Retirement is something people always look forward to. It makes up for all the time you spent working your 9 to 5 and only getting time with your family on the weekend.
Although a lot of people used to believe that retirement is as simple as quitting your job, 80% of the Baby Boomer generation currently believe that they will be compelled to work after retirement. A whopping 45% of Baby Boomers have no retirement savings, yet a mere 29% of large corporations guaranteed health benefits to their retirees in 2020.
With those sobering statistics in mind, I thought today I’d go over the basics of “Old Faithful,” Social Security benefits.
Social Security benefits require great care because a lot of options get presented to you. So in addition to having all of your financial books together, the first thing you’ll need to figure out is your full retirement age.
- 66 if you were born from 1943 to 1954.
- Between 66 and 67 if you were born from 1955 to 1960.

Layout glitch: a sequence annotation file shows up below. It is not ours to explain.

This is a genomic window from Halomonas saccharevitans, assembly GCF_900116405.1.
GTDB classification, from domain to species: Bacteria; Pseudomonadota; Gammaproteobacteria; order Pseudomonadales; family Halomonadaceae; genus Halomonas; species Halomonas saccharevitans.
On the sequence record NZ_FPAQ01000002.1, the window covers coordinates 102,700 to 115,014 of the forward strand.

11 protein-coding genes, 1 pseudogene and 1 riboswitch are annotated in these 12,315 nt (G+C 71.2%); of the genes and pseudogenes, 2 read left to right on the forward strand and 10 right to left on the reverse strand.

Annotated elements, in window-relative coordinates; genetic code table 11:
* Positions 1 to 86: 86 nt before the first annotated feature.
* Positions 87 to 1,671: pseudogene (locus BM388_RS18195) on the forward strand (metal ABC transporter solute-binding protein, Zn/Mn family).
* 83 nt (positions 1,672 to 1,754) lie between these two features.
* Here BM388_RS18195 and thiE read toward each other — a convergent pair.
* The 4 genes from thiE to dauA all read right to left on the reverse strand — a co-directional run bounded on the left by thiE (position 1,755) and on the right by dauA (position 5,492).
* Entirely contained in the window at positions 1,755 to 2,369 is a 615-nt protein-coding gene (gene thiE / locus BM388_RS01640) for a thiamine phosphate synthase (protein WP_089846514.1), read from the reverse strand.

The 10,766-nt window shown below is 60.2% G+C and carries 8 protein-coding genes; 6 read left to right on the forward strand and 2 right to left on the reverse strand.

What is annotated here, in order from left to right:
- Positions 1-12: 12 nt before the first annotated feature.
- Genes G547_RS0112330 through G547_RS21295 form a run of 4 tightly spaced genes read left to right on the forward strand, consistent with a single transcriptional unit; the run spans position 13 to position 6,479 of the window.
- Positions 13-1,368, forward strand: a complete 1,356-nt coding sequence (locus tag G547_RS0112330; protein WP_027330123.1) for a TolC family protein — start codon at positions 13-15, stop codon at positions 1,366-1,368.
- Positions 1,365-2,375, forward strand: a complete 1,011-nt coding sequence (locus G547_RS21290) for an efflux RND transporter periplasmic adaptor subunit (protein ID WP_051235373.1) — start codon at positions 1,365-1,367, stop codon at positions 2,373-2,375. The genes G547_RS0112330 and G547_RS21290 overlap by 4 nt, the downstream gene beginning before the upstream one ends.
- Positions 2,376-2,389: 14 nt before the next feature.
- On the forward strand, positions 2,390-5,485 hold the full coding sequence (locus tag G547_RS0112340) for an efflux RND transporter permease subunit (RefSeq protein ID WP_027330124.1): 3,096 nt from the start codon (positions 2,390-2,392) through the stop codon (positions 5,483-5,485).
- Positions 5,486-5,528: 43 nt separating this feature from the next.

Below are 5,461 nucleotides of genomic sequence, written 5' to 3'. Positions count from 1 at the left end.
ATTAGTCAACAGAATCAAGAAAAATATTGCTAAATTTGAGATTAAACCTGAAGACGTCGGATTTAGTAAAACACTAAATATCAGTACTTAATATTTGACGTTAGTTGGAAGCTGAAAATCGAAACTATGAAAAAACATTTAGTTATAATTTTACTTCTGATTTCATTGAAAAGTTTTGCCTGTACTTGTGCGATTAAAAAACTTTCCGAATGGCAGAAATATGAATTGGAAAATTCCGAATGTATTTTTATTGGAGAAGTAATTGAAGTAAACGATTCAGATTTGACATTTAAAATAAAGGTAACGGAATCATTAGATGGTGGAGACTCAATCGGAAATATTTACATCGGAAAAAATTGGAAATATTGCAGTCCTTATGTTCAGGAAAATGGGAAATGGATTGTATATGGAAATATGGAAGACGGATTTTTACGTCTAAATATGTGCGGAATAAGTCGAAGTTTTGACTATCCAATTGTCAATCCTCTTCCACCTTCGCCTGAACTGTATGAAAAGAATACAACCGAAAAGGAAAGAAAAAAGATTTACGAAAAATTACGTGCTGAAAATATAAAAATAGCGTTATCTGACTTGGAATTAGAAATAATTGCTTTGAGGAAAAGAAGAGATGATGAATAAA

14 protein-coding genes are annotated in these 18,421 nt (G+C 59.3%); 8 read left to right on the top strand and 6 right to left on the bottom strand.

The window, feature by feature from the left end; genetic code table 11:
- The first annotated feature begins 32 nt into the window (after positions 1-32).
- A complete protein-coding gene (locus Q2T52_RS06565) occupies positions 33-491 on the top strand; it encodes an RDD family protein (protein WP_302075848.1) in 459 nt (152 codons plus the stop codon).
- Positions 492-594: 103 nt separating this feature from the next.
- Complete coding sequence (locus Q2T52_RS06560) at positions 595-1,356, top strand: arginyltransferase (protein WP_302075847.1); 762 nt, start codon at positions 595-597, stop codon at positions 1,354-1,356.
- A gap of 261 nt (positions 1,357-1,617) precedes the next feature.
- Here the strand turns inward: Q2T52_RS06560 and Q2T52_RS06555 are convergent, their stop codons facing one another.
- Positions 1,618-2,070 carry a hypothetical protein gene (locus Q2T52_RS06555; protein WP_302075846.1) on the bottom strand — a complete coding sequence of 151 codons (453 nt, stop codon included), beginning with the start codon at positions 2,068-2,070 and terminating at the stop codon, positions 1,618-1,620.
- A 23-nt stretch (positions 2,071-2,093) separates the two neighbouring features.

- 67 for anyone born in 1960 or later.
Everyone can start receiving Social Security retirement benefits as early as age 62. However, you are entitled to more (“full benefits”) if you don’t start collecting until your full retirement age. If you delay taking your benefits even more (until age 70), your benefit amount will increase even more.
Social Security benefits all depend on our record/transcript with them. This is the part where it’s imperative to get an expert: Depending on whether you are married, single, disabled, or divorced, you can use someone else’s record as a basis for your benefits. It’s complicated, but the IRS has a flowchart you can visit here.
At JHA we’re not only good hand-holders but also great bookkeepers. We have experience in helping people choose how to proceed with their Social Security paperwork and decision-making. We also have experience helping with Medicaid spend-downs — and anything else that requires an eagle eye on your behalf.